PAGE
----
April 1, 2004

Costco Challenges Washington State Alcohol Distribution Laws

Michael Brill Newman

In a lawsuit that may have enormous national implications, Costco Wholesale Corp., the warehouse club chain that has become the nation’s largest wine retailer, recently sued the Washington Liquor Board. Washington is the home state of Costco.

The lawsuit challenges Washington laws and regulations prohibiting quantity discounts and extension of credit to retailers, requiring price posting and minimum price markups by distributors, and permitting only in-state wineries and breweries to distribute directly to retailers.

Costco claims that it seeks “to create lower prices and greater choices for Washington consumers and reform an inefficient and unlawful system that permits distributor to benefit at the expense of consumers and certain wineries and brewers.” Costco believes that it can lower its costs and offer better prices and selection to consumers if able to negotiate discounts and buy directly from wineries and breweries and supply its stores through its own distribution systems.

The national ramifications of this case are great.  Costco's general business model of maximizing efficiencies includes buying merchandise directly from manufacturers.  Direct purchasing, to the exclusion of the wholesale distributor, is a process that runs counter to the alcohol beverage industry's traditional “three-tier” system of distribution – a structure implemented by statute in virtually every state since the Repeal of Prohibition.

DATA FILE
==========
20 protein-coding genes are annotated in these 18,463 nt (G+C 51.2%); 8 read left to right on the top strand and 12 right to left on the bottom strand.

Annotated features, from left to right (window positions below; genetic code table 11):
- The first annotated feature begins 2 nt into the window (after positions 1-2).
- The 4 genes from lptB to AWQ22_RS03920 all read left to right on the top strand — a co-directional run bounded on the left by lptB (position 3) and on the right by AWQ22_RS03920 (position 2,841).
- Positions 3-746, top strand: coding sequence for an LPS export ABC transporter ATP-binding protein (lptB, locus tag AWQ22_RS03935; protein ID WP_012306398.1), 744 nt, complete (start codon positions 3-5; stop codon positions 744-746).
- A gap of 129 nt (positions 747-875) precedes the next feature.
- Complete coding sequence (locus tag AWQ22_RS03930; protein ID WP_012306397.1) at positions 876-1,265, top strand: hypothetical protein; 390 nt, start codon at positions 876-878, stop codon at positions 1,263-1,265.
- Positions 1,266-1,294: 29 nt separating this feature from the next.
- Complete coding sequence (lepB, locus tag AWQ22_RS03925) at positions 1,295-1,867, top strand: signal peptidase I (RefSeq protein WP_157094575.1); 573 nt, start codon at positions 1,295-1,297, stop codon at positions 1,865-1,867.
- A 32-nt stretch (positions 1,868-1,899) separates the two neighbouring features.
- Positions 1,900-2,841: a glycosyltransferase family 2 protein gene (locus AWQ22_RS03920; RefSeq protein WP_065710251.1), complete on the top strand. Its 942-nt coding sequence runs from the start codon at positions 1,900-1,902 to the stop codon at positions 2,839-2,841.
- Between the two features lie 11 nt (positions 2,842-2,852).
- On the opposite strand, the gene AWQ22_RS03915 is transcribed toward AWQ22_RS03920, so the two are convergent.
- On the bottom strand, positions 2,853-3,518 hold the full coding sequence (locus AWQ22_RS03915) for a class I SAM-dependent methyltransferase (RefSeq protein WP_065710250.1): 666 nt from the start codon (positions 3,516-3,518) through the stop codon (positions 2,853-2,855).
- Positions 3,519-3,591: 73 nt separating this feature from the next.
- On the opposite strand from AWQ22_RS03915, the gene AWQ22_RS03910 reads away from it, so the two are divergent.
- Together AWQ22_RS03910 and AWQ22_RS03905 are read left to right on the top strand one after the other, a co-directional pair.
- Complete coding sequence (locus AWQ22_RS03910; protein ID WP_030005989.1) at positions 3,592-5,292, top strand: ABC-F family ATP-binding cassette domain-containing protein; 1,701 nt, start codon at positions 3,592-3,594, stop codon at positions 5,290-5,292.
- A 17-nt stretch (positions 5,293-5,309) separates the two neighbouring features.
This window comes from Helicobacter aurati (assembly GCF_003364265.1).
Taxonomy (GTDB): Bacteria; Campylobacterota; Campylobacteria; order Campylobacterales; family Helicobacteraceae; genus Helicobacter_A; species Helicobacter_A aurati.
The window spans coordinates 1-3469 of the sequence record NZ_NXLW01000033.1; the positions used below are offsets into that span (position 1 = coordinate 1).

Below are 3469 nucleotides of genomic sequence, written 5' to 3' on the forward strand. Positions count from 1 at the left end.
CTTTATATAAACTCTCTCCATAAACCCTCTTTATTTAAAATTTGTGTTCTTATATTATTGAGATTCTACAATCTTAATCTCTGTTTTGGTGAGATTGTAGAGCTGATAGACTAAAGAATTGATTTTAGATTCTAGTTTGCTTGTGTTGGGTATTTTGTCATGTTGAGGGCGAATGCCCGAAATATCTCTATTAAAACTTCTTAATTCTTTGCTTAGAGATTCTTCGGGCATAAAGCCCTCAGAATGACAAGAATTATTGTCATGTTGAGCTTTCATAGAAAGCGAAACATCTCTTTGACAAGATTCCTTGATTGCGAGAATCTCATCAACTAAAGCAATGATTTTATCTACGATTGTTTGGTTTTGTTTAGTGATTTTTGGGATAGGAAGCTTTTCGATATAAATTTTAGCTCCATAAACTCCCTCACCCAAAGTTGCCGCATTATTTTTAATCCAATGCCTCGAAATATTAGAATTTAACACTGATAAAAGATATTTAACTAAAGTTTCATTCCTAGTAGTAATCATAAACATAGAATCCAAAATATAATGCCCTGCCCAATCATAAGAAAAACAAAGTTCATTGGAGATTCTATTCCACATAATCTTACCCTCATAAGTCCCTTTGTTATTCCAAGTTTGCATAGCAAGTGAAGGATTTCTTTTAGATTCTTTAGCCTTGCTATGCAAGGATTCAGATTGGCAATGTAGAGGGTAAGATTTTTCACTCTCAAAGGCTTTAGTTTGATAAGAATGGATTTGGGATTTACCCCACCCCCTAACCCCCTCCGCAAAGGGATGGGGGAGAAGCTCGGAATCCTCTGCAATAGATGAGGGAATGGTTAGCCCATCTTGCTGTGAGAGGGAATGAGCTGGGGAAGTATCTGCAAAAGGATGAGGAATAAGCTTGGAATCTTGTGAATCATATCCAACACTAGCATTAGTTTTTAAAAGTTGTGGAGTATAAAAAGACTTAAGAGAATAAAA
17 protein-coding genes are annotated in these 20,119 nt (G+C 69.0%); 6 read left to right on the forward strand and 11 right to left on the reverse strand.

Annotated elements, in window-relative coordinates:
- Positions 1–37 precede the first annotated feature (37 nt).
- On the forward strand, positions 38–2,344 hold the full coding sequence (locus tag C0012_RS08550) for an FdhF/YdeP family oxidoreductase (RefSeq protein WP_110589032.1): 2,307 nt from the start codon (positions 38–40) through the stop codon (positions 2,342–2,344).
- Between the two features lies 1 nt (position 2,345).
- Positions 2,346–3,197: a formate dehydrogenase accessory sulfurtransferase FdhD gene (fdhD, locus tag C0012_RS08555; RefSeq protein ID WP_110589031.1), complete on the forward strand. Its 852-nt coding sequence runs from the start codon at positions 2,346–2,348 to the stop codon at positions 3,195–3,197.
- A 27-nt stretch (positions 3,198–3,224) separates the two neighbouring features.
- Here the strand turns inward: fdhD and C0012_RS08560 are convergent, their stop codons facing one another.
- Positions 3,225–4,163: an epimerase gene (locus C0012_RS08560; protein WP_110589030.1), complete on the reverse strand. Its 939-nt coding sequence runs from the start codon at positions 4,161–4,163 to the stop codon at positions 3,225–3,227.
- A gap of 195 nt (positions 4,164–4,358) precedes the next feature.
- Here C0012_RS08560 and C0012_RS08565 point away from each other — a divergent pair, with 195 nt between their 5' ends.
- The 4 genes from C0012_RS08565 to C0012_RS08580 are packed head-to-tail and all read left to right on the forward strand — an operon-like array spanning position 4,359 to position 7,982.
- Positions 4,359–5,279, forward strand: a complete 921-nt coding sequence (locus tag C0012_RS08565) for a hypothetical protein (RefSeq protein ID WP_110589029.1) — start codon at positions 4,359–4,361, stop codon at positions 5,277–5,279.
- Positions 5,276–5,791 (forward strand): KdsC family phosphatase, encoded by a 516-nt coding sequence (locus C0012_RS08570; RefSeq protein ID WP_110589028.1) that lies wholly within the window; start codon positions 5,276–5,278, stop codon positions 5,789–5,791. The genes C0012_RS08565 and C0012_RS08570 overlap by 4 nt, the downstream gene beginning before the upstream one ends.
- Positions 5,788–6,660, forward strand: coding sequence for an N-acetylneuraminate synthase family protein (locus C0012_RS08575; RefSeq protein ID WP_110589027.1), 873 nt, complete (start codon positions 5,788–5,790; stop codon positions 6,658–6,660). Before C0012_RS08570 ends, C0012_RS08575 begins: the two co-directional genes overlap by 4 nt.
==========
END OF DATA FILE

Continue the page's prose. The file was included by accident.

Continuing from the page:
Opponents to Costco’s efforts assert that disrupting the traditional method of alcohol distribution will undermine responsible alcohol regulation.  If Costco is successful, they also argue, distributors will be displaced and small retailers will be hurt.  According to published comments, Costco’s response to that scenario is that the small retailers will continue to have a far greater selection of wines and beers than Costco typically carries.

California’s alcohol beverage regulatory system today does not have many of the restrictions challenged by Costco in Washington State.  However, both states currently allow direct sales by in-state wineries and brewers to retailers (although most California manufacturers choose to distribute through the traditional three-tier system).

Costco's lawsuit has captured the attention of industry observers throughout California, and across the nation.  To many, this case may be a direct indicator of how the 21st Amendment will be construed and applied in the 21st Century.

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